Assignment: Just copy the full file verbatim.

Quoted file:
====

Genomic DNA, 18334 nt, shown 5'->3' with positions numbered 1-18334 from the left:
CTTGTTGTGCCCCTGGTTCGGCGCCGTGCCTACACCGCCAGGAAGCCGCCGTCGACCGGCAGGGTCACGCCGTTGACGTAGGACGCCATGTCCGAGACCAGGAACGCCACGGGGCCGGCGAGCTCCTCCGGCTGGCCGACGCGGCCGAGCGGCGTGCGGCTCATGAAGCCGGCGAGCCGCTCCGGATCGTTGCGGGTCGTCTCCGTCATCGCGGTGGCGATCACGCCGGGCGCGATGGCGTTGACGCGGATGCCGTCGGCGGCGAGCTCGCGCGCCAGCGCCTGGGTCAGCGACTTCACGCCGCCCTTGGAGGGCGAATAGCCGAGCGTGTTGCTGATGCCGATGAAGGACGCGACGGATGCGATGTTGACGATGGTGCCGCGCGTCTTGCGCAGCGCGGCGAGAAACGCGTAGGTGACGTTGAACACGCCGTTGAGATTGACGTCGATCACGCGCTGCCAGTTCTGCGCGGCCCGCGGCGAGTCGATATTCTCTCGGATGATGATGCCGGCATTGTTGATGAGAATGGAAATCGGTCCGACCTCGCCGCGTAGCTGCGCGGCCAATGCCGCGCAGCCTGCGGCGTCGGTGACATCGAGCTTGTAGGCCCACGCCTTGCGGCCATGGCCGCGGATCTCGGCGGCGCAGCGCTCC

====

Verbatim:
Genomic DNA, 18334 nt, shown 5'->3' with positions numbered 1-18334 from the left:
CTTGTTGTGCCCCTGGTTCGGCGCCGTGCCTACACCGCCAGGAAGCCGCCGTCGACCGGCAGGGTCACGCCGTTGACGTAGGACGCCATGTCCGAGACCAGGAACGCCACGGGGCCGGCGAGCTCCTCCGGCTGGCCGACGCGGCCGAGCGGCGTGCGGCTCATGAAGCCGGCGAGCCGCTCCGGATCGTTGCGGGTCGTCTCCGTCATCGCGGTGGCGATCACGCCGGGCGCGATGGCGTTGACGCGGATGCCGTCGGCGGCGAGCTCGCGCGCCAGCGCCTGGGTCAGCGACTTCACGCCGCCCTTGGAGGGCGAATAGCCGAGCGTGTTGCTGATGCCGATGAAGGACGCGACGGATGCGATGTTGACGATGGTGCCGCGCGTCTTGCGCAGCGCGGCGAGAAACGCGTAGGTGACGTTGAACACGCCGTTGAGATTGACGTCGATCACGCGCTGCCAGTTCTGCGCGGCCCGCGGCGAGTCGATATTCTCTCGGATGATGATGCCGGCATTGTTGATGAGAATGGAAATCGGTCCGACCTCGCCGCGTAGCTGCGCGGCCAATGCCGCGCAGCCTGCGGCGTCGGTGACATCGAGCTTGTAGGCCCACGCCTTGCGGCCATGGCCGCGGATCTCGGCGGCGCAGCGCTCC